It seems to me that our main problem is to do with our thinking, basically the contents of our minds that habitually revolve around 'me' and 'not me' which effectively keeps us living in a conceptual, thought dominated world at the expense of living in realty.

Okay, so reality can be a bit harsh, but perhaps we create even more mischief and suffering by dressing life up in beliefs that effectively drive wedges between people – and perhaps even more pertinent, creating discord throughout our whole mind/body organism by denying who and what we really are.

Thanks for this post, Brian. This clearly spells out Sabine Hossenfelder’s position; and very clearly she’s no woo-enabler, exactly the opposite.

I’m very sure that, if we had a discussion on actual issues, specifics, then in every case we’d agree. Clearly she does not mind clearly calling out bull shit when she sees it, as she makes clear in the excerpts you’ve presented here.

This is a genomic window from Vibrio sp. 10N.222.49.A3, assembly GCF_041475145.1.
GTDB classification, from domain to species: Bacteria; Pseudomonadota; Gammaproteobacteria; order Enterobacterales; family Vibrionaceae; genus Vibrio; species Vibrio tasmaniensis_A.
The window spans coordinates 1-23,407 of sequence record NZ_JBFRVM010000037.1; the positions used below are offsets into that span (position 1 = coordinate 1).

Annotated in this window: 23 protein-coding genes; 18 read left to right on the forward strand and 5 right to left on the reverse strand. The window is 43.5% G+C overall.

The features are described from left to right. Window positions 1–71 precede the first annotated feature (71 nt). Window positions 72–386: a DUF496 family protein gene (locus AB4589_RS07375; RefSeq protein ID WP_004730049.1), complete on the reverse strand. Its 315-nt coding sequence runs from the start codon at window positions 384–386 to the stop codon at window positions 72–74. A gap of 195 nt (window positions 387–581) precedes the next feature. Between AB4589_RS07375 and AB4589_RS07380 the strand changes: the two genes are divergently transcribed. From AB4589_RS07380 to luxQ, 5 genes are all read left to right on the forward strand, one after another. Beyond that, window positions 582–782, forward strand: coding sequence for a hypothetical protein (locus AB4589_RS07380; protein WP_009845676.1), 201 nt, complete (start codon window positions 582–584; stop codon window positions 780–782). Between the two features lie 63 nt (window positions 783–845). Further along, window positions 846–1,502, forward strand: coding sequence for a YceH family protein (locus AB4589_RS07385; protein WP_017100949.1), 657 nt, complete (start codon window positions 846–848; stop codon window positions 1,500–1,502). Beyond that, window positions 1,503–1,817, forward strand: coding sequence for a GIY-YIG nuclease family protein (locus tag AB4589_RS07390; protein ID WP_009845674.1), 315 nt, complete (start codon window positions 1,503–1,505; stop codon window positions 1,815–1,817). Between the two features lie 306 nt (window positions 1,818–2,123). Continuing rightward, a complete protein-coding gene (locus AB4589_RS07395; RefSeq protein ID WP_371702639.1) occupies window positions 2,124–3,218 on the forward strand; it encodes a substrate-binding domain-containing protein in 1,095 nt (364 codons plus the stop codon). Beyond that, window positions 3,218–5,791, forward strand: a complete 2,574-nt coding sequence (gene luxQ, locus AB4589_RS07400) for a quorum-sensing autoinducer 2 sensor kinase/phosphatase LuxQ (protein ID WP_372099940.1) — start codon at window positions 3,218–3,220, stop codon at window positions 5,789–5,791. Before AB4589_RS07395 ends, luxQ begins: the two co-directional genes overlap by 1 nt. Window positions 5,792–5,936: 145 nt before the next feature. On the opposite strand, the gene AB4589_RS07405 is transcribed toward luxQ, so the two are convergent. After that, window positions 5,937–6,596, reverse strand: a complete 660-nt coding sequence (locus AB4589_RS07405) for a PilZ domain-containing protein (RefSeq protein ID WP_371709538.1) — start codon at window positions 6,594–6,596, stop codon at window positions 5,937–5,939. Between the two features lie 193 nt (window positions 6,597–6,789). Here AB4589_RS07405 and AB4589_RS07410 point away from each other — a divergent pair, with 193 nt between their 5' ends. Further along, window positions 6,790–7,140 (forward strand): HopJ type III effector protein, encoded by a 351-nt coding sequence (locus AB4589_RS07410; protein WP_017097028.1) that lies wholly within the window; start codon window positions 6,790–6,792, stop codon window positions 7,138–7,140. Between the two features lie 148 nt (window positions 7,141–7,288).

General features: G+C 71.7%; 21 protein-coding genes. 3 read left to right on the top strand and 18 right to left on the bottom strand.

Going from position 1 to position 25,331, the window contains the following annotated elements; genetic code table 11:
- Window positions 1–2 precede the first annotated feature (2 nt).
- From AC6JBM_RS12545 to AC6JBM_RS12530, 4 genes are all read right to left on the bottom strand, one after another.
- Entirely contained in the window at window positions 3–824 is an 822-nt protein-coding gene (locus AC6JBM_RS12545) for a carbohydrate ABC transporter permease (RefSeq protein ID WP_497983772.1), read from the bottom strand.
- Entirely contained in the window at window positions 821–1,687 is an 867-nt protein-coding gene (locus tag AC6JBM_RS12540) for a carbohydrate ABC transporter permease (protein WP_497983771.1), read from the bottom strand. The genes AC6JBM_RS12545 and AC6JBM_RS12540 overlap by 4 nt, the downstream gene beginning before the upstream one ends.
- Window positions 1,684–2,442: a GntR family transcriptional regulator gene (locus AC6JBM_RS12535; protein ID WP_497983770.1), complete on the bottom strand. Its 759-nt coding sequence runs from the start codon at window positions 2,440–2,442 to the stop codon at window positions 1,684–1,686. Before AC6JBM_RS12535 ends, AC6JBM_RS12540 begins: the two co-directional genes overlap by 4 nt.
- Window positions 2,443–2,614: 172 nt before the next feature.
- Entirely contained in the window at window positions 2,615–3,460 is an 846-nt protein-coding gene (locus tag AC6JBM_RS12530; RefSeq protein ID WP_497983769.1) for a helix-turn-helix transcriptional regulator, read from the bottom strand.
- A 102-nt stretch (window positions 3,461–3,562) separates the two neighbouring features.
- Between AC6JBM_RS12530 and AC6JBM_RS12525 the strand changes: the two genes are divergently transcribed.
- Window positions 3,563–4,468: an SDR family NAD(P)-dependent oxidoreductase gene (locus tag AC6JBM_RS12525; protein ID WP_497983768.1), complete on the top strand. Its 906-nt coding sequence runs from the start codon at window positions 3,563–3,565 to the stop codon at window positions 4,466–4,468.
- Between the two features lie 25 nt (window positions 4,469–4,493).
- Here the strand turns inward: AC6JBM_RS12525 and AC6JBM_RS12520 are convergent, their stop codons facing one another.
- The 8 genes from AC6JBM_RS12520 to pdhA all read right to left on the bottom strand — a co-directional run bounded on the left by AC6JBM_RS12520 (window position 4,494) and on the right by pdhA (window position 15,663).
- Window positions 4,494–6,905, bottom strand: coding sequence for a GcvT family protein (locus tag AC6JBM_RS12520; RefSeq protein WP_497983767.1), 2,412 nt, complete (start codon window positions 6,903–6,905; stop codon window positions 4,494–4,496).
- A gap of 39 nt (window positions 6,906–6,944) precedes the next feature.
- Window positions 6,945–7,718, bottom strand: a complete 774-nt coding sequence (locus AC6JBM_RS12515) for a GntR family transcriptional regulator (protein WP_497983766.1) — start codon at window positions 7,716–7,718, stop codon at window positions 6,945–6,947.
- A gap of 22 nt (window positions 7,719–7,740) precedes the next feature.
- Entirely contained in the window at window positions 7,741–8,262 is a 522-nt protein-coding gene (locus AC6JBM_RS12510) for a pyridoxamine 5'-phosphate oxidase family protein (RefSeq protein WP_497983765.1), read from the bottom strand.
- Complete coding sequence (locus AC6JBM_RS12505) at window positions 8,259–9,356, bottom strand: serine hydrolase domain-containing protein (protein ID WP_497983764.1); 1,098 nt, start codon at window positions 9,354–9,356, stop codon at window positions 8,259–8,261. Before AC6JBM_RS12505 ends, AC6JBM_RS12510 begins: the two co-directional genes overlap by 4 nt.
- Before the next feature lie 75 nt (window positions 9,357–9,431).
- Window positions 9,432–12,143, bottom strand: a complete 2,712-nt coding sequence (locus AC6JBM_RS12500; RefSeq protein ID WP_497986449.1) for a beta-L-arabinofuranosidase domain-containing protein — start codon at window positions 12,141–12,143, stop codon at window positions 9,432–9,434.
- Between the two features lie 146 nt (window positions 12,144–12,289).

But, however. I do take issue with one part of what she says. The last paragraph in your post, where she says, “It is as unnecessary as the hypothesis of God. Not wrong, but ascientific.” Especially when that is read with that earlier excerpt from her book, that “…demarcating the current limits of science doesn't only destroy illusions; it also helps us recognize which beliefs are still compatible with scientific fact. Such beliefs should maybe not be called unscientific but rather ascientific … The idea that the universe itself is conscious, I have found to my surprise, is difficult to rule out entirely (chapter 8).”